We find ourselves in the hectic late spring/early summer, when it is difficult to believe that so many things are happening to us simultaneously. At least, so far we have not suffered a lack of moisture. Unlike much of Wisconsin that has been drenched by storms, we have enjoyed regular, but not excessive rains. As a result, pastures are growing well…so well, in fact, that the sheep have not been able to keep up with them, despite my efforts to rotate them through more quickly than usual. The rain has been frequent enough that getting hay cut and baled has been a major challenge. Currently we are way behind schedule in that effort. I am hopeful that in the next week or so I may be able to make a dent on the uncut hay fields.
It has also been a month in which there have been numerous interesting animal sightings around our the farm. Unfortunately each of them has occurred when I was far from a camera. The White-tailed Deer doe that gave birth just beyond our bedroom has been sticking close to “home” with her fawn. For the first two weeks of grazing it seem almost as if the doe and fawn were shadowing the sheep, grazing in adjacent pastures. It seemed as though they gained some security by being near the flock. On a couple of mornings I walked withing 20 feet of the pair, without them spooking. (Of course I was without camera!) More frequently, they have been more distant. The fawn, however, still bedded down often near her birth place. I spooked it two days running as I set up the day’s pasture in the “Orchard”. Two days ago I also encountered a mother Turkey and a bunch of chicks in the same tall grass. Mom was exceedingly upset by my presence and closely shadowed my movements until I was sufficiently distant from her brood.
Two days after we finished grazing the Third Pasture, I was busy removing temporary fencing. As I approached the spool of portable fence in the far corner I was surprised to find a porcupine tangled up with the lead wire that connects the outer fence to the spool. The fence had been turned off at that time, so the porky did not suffer the pain of repetitive electric shock. Nonetheless he/she was tightly wrapped up next to the fence. I returned to the barn to get some wire cutters and heavy leather gloves. Clipping the lead wire was enough to free the porcupine, who was too fatigued to challenge me afterwards, so I managed to exit the scene with a set of lead wire clips that was now in pieces, but without any souvenir quills. Sorry…no pictures; in my rush to free the porcupine I forgot the camera.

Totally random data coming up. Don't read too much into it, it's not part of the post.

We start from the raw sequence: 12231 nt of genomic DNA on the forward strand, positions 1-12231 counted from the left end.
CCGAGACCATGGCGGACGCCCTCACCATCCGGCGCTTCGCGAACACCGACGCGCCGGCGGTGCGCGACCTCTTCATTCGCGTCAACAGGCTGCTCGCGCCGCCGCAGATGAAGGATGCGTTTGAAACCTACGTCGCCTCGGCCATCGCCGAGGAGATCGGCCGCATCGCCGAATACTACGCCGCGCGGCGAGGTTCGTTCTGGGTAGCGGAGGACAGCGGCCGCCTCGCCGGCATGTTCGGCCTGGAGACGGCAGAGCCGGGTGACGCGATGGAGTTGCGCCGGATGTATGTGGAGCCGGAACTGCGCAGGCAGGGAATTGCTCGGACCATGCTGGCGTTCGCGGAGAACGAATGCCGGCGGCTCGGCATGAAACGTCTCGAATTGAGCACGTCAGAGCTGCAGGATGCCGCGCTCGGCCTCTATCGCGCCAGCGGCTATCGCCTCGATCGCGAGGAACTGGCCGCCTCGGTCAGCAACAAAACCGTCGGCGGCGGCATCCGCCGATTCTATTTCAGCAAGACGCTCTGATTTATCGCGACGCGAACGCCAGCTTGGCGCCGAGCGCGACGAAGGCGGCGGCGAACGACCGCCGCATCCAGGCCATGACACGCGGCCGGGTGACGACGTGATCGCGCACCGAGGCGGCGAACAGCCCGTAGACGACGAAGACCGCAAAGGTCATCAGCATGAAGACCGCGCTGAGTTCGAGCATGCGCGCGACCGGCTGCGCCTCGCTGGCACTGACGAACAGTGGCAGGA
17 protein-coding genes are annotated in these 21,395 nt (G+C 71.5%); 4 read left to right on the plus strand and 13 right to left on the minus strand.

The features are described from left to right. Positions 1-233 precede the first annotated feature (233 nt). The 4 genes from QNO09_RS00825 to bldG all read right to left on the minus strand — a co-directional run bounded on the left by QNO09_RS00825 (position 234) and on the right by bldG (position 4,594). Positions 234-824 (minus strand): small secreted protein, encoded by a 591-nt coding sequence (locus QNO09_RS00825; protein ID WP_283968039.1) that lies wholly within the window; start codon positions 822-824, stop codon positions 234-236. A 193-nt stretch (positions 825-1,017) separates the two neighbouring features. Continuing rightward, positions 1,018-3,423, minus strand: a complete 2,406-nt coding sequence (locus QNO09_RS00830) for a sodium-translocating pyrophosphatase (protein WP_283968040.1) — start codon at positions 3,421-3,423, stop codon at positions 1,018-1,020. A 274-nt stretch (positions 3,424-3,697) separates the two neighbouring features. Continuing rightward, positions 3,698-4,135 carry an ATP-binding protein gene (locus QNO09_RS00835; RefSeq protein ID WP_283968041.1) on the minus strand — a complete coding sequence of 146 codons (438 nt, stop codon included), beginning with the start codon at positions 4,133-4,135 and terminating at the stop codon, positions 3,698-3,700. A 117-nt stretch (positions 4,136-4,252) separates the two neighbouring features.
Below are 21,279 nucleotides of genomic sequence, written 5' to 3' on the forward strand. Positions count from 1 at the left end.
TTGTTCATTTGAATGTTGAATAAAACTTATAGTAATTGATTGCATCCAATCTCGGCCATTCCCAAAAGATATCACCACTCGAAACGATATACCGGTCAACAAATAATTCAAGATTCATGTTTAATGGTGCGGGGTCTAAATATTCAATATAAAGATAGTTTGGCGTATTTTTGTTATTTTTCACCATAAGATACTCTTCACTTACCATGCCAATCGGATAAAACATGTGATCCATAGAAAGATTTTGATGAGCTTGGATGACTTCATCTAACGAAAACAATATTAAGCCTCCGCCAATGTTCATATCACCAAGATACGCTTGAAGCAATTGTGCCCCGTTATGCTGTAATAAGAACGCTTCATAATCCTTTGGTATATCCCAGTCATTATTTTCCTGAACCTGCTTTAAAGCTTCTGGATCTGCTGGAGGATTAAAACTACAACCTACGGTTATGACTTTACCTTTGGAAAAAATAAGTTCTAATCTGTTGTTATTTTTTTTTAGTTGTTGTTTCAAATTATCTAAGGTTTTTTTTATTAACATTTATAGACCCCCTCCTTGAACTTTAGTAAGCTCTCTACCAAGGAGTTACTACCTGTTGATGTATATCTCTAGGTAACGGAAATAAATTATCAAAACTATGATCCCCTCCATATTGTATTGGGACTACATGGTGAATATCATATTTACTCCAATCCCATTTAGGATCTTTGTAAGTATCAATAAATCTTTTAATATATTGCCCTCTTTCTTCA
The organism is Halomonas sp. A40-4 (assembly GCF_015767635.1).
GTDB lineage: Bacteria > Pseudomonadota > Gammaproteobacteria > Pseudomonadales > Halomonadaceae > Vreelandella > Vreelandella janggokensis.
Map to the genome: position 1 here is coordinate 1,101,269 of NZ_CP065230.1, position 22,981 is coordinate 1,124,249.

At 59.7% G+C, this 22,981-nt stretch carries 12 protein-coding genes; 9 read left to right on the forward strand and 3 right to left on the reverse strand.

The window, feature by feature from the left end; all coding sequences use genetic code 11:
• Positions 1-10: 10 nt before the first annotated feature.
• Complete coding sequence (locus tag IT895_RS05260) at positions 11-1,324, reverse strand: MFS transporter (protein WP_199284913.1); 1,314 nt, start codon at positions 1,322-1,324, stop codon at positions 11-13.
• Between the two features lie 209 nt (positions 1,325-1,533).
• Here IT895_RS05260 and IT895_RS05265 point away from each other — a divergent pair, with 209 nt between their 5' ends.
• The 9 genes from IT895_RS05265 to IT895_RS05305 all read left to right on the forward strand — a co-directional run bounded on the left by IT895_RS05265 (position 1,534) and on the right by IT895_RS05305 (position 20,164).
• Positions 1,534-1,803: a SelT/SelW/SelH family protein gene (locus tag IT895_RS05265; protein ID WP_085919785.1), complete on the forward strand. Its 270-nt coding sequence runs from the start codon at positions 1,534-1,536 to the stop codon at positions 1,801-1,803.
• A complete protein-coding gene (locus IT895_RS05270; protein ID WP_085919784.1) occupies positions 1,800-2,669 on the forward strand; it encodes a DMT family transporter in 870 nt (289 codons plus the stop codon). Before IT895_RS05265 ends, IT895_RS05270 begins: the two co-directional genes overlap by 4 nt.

Interestingly, this is the first porcupine that I have seen on our property in quite a long time. Their numbers locally seem to have dropped significantly in recent years. It has also been a very, very bad year for Monarch butterflies. I am seeing very few of them. So far I have also seen no sign of any Monarch caterpillars on any of the local Milkweed plants. Similarly there are virtually no Bobolinks to be seen in our pastures; another all time low!
The local Woodchuck population does not seem to be suffering. As I spent a couple of days early in June cleaning out the barn, I was able to clearly see the rock pile in the center of the Fourth Pasture. In addition to a pair of adult Woodchuck, the tarn was populated by at least three miniatures, all of whom were having a grand time scampering up and down the rocks. As long as I stayed put in the skidloader, they did not pay any attention to me and the noise of the machine. When I went to fetch the camera, the dynamics changed. The kids and adults were nowhere to be seen (until I returned to work!).
The youngest of our lambs are reaching their 3 month birth dates (which means that the oldest are 4 months old). As a group they are growing amazing well. It is a good group that we are quite pleased with. We will be retaining a large number of ewe lambs from the group. This will be our last group of lambs that we keep. This group of lambs should reach their retirement age about the same time as the two of us.
So as not to go totally without a picture this time, here is a view late yesterday afternoon, after the flock spent the day as close to the house as they can come. They provided good company for our breakfast guests that day!